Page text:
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101019stackhouse800.jpg Kyle Stackhouse

Soybean yields hard to predict

Late planting really cut down on number of fruiting nodes

Like most years, this fall we can’t accurately predict what soybeans will yield. We were in soybean fields quite a bit during late summer. We pulled plants, sent tissue tests, examined stands, and counted pods. We knew we could have something really good (irrigated), but hesitated to make a guess.

As I mentioned in earlier entries, the late planting really cut down on the number of fruiting nodes. A soybean plant just needs to grow to have the opportunity to put on more pods. It is common this year to find plants with only 10-12 fruiting nodes. The best I’ve seen on our farms is 17-19.

Does plant population matter?

I’m no longer sure higher populations is important, unless you’re trying to make the plants grow taller for harvest-ability. On both ends of our variety plot I did a population trial. There was no significant difference between 100,000, 120,000, and 140,000 planting rates. Statistically, they all yielded the same. I can’t draw any conclusions from the plot yet as we still have to finish the later varieties which were not ripe enough to run last week.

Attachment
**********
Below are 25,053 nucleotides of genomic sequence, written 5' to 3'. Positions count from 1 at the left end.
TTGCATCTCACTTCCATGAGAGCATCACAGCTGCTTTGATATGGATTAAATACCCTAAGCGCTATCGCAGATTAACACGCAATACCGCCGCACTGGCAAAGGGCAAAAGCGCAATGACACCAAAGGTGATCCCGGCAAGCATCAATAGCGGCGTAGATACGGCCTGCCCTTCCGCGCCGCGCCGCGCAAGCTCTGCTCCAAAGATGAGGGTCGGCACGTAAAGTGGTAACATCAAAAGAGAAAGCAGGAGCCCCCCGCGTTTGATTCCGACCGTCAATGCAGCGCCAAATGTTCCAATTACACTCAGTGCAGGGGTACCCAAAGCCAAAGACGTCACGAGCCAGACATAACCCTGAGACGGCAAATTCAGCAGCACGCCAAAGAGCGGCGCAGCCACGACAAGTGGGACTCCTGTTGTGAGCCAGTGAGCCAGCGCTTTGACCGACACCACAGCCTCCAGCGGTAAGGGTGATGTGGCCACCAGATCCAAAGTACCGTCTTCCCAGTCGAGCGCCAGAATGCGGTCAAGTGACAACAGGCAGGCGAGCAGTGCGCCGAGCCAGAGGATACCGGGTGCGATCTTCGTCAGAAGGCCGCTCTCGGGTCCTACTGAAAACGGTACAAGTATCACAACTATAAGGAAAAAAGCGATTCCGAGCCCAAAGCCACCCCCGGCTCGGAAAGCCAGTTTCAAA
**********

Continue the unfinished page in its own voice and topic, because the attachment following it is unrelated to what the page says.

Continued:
Every day when we go to the combine, it’s difficult to know what to expect. We’ve kind of been on a roller coaster. It’s hard to be disappointed with irrigated fields we have cut, but we had hoped for more. Irrigated yields are running at or slightly better than our 5-year average.

Dryland fields are where the Dramamine is needed. Little short plants can yield 50 bu. per acre, and nice looking plants have yielded 30. Generally the lighter soils are struggling to make 20-25 bpa, and the heavier soils are carrying the fields. We’ve had one dryland field be a pleasant surprise, running at the 5-year average; all the others have been significantly off pace by 20 to 25%. Some yields are half of last year’s production.

The opinions of the author are not necessarily those of Farm Futures or Farm Progress. 
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